Palmetto Youth Center was filled with nervous energy last night. Friends, family and 17 finalists came piling in just after sunset, juggling copies of speeches, cameras, cell phones and tape recorders. It was the best place to be in Manatee County right then.
I’ve been so lucky to be included each year as a judge in the Martin Luther King Jr. Essay and Speech Contest. This was the seventh annual contest, and it just gets better every year. We received 97 entries -- a record! And each year, the kids seem to write with more sincerity, more passion –- more understanding of each other and their life’s challenges.
The judges narrowed the 97 entries down to these 17 finalists -- a tough task. Each essayist wrote a usually very personal message -- and most offered solutions to racial inequities and challenges they live and see every day. And what an eye-opener to read the reality of what these young people –- all but five of them still in middle school -- already face in this troubled world.
So as the finalists got ready to present their speeches, the pressure was on. I think I was as nervous for them as they were -– that fear of public speaking is a well-known personality trait. As Patricia Johnson, the amazing chairwoman of this event every year, had the contestants draw a number for their turn, the boy behind me was bouncing in his seat.
“I really hope I’m first, I really hope I’m first,” he kept saying. His mom chuckled and hastened to tell me that he wasn’t even talking about winning the contest. Michael Shekari, a sixth-grader from Harllee Middle School, wanted to get up on that stage and get it over with.
He drew the very last number.
So by the time Michael hit the stage, we had listened to many powerful statements. Here’s a sampling:
“We need to collect the scattered energies that have been lost, the dreams. How? We must learn to forgive, communicate, and love.” – Dyrren Barber, 11th-grader at Manatee High.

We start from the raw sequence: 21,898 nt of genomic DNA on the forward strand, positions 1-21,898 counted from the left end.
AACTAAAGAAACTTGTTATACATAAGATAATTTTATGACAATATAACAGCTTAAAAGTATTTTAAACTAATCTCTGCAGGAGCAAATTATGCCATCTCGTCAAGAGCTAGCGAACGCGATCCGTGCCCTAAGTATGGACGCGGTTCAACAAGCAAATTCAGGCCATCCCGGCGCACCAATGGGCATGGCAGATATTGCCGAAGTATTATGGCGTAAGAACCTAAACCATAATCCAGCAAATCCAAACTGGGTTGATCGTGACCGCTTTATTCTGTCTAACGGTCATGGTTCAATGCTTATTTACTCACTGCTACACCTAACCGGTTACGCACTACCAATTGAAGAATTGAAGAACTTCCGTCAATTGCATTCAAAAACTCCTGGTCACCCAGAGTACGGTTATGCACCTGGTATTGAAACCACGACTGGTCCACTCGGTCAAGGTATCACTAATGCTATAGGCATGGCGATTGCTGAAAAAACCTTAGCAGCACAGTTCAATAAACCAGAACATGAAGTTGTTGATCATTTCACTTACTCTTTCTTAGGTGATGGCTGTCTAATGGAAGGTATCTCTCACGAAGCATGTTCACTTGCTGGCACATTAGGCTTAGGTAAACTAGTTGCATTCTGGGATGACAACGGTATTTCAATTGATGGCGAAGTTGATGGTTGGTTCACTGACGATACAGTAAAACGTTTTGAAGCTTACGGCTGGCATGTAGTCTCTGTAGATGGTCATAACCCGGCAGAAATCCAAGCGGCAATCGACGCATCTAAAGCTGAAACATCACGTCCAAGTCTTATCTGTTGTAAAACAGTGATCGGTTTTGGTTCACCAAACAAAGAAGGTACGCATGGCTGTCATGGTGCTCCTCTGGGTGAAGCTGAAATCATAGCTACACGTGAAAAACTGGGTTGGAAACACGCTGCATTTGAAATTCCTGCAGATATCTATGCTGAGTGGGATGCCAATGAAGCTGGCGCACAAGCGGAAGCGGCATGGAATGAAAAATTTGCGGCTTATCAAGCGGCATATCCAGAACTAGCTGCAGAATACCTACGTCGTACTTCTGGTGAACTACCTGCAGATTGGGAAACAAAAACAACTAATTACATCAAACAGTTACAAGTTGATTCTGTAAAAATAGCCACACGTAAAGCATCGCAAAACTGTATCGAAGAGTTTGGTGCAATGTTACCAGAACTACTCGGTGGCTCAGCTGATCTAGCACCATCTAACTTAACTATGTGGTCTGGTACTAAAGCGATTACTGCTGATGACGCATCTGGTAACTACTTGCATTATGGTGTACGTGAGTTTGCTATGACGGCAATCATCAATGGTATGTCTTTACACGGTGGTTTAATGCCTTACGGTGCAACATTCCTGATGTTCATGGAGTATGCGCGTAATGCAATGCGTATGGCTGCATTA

“Someday when I become a leader, speaker or teacher in the world, I would not change the message … but try to find a way to … maintain our freedom of speech and equality, which is what Dr. King died for.” -- Marena Taylor, 8th-grader at Johnson Middle
“But just remember that no matter what your skin color is, we’re all in this together.” – Hannah Fossum, a classmate of Michael’s.
But Michael more than held his own. His essay and speech came from his life -– and he almost dared us not to care. His dad is Persian; his mom is white. When they made their first trip to Florida, they set out for a great adventure. Instead, they were attacked in Georgia by the KKK.
“And I am not talking about the Koolest Kids from Kentucky,” Michael quipped, then soberly added, “It means the Klu Klux Klan.”
He took us back to the '60s and segregated schools -- “How wrong is THAT?!” he demanded. And he didn’t waste time getting riled up about today: “The next thing I am going to say makes me plain mad. That is, that people are being slaughtered over color, race and religion.”
Michael certainly had one of my votes.
Herald reporter Beth Burger was there to capture the highlights and winners for today’s 1A story in the Herald. She told me later that she asked Dyrren Barber, the first-place winner for high-schoolers, whether he planned to be a politician or a preacher. He was that good.
The winners will present their speeches at the MLK Annual Banquet next Friday night in Palmetto. We will publish their essays on the editorial pages Jan. 20, and we’ll have them online next week.
One of the contestant’s moms came up to me afterward and threw her arms around me. “I just had to hug you,” she said. “Every year, you just cry you’re so happy!”
Well, I’m glad my tears won’t make headlines. But as I looked around the center at supportive parents, proud friends and beaming winners, I knew why I choked up. These kids are really our hope that Dr. King’s dream lives on.